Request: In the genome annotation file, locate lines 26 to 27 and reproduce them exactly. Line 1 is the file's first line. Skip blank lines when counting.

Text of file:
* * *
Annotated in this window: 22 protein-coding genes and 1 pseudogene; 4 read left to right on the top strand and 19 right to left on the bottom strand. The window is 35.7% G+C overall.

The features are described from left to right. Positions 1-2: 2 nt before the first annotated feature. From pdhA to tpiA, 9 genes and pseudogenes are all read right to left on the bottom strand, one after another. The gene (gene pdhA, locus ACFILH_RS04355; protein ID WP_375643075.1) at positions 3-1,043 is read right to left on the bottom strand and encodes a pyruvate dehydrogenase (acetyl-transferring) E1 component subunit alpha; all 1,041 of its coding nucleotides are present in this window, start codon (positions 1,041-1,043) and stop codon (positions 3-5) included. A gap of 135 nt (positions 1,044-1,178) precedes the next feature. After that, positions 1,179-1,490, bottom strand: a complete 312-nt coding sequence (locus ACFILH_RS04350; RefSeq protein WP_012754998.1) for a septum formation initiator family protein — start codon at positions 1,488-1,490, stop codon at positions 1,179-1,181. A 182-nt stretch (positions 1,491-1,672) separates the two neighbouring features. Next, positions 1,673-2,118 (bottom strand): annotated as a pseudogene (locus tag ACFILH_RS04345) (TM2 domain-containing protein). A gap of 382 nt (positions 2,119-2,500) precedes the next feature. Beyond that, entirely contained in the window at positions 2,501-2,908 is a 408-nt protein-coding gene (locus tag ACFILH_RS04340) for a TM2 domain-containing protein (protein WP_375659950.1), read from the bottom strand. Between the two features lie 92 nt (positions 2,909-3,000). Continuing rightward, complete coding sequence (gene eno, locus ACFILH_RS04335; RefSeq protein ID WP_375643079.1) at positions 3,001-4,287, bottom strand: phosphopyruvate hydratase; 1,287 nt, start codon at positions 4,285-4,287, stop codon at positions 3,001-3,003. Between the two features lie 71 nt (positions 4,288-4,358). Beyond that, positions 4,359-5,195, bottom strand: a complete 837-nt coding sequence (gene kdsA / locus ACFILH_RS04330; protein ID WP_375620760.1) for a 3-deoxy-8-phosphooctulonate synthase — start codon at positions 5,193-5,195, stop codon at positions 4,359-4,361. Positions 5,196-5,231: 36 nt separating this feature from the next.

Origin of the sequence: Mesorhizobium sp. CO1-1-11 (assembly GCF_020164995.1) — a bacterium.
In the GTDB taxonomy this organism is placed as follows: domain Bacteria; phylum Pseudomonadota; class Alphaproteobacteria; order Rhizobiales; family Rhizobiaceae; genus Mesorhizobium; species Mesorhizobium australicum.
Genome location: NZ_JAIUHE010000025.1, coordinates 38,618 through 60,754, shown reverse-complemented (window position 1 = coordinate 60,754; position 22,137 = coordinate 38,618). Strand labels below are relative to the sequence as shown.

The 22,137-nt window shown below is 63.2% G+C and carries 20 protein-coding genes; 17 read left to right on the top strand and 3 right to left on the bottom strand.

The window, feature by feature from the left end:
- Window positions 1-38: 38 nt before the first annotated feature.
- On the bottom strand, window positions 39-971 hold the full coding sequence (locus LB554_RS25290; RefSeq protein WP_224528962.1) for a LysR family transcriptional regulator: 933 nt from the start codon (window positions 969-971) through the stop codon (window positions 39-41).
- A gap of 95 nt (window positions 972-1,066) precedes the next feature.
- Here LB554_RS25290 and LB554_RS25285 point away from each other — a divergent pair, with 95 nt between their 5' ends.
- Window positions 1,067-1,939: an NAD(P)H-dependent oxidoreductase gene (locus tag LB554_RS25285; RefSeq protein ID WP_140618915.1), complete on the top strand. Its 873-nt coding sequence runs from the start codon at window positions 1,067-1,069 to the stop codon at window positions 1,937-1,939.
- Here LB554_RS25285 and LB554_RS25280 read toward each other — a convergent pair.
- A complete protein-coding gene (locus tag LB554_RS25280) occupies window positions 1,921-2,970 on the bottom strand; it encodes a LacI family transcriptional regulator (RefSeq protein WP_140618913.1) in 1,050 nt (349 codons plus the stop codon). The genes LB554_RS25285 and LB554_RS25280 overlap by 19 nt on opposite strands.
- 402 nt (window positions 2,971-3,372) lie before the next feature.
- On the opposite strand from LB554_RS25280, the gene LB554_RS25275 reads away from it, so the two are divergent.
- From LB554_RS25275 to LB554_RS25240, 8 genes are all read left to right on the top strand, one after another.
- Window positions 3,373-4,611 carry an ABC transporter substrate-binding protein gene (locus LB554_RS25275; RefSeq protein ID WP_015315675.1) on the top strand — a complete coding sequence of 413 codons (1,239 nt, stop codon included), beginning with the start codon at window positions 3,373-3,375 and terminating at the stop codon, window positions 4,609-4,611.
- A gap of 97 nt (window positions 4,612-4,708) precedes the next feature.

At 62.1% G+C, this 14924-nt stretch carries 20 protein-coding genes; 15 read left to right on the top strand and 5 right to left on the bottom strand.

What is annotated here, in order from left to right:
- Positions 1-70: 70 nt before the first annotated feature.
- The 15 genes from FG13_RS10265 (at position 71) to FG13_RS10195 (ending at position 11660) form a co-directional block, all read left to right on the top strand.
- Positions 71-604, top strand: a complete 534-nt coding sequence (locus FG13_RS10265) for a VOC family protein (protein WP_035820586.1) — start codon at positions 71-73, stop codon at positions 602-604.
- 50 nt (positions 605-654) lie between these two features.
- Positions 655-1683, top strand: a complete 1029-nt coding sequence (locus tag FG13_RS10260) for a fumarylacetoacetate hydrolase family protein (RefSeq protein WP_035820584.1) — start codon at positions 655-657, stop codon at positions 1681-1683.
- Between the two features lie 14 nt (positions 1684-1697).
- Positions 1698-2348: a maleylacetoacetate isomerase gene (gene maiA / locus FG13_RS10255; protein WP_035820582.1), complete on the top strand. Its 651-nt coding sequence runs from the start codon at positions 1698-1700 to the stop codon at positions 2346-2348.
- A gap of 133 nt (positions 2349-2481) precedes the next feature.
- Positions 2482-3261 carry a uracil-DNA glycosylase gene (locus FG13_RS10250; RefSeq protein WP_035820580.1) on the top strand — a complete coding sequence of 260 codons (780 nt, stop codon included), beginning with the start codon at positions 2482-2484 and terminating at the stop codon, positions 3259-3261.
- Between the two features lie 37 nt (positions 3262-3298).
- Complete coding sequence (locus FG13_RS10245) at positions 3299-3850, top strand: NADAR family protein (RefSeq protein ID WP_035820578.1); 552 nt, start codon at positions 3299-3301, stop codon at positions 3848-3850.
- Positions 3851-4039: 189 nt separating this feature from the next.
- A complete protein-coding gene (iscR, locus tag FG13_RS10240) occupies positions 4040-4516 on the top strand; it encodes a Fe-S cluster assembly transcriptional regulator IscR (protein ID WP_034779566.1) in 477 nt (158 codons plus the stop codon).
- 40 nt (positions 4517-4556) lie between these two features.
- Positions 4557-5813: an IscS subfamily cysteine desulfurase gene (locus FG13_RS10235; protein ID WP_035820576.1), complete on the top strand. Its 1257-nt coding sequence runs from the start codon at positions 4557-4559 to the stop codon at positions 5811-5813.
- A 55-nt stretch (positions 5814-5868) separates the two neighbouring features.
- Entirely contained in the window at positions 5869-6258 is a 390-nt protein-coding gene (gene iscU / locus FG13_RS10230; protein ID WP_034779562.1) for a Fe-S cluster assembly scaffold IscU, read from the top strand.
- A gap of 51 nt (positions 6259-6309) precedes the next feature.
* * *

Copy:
- Positions 655-1683, top strand: a complete 1029-nt coding sequence (locus tag FG13_RS10260) for a fumarylacetoacetate hydrolase family protein (RefSeq protein WP_035820584.1) — start codon at positions 655-657, stop codon at positions 1681-1683.
- Between the two features lie 14 nt (positions 1684-1697).